Here is the optimized / hardened sysctl.conf file for download

I use this exact sysctl.conf these days on both Linux hosting / VPS / Mail servers etc. as well as on my personal notebook 😉

Here is also the the complete content of above’s sysctl.conf file, just in case if somebody wants to directly copy/paste it in his /etc/sysctl.conf

# Sysctl kernel variables to improve network performance and protect against common Denial of Service attacks
# It's possible that not all of the variables are working on all Linux distributions, test to make sure
# Some of the variables might need a slight modification to match server hardware, however in most cases it should be fine
# variables list compiled by hip0
### http://www.pc-freak.net
#### date 08.07.2011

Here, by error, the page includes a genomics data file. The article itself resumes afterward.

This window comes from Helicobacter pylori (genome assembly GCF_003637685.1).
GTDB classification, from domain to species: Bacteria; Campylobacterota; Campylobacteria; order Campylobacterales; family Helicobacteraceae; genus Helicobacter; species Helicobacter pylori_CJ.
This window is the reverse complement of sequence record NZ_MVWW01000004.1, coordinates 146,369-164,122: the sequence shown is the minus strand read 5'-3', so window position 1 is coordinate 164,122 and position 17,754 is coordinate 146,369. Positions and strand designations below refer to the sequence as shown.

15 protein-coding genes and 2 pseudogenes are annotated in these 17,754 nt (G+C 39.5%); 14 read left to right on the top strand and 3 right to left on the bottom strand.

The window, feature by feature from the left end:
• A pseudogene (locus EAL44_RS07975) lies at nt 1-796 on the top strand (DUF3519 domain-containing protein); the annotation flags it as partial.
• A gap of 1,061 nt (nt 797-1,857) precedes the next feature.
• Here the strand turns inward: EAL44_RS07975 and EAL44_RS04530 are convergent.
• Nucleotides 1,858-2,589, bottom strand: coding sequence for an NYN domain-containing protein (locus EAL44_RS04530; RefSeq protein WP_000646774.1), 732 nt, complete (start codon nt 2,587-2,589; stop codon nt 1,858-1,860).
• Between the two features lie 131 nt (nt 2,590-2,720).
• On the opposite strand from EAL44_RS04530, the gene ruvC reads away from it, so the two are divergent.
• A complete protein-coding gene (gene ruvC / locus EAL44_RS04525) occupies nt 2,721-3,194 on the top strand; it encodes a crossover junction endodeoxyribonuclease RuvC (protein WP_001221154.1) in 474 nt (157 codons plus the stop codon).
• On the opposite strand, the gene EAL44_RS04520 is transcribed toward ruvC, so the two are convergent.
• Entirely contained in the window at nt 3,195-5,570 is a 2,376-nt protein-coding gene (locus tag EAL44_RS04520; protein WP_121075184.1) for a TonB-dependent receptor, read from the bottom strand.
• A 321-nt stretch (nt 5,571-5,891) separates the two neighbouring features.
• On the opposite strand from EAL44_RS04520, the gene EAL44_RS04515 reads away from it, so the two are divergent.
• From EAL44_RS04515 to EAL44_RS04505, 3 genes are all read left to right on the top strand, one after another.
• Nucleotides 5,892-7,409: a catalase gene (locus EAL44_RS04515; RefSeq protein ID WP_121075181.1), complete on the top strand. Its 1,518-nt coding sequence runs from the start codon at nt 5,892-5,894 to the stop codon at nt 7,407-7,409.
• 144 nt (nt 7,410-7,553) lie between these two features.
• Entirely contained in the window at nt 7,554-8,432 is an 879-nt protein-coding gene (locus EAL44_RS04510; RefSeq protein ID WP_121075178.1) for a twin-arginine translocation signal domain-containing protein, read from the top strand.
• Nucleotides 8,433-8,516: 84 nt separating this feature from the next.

############ IPv4 Sysctl Kernel Settings ################
net.ipv4.ip_forward = 0
# ( Turn off IP Forwarding )
net.ipv4.conf.default.rp_filter = 1
# ( Control Source route verification )
net.ipv4.conf.default.accept_redirects = 0
# ( Disable ICMP redirects )
net.ipv4.conf.all.accept_redirects = 0
# ( same as above )
net.ipv4.conf.default.accept_source_route = 0
# ( Disable IP source routing )
net.ipv4.conf.all.accept_source_route = 0
# ( - || - )net.ipv4.tcp_fin_timeout = 40
# ( Decrease FIN timeout ) - Useful on busy/high load server
net.ipv4.tcp_keepalive_time = 4000
# ( keepalive tcp timeout )
net.core.rmem_default = 786426
# Receive memory stack size ( a good idea to increase it if your server receives big files )
##net.ipv4.tcp_rmem = "4096 87380 4194304"
net.core.wmem_default = 8388608
#( Reserved Memory per connection )
net.core.wmem_max = 8388608
net.core.optmem_max = 40960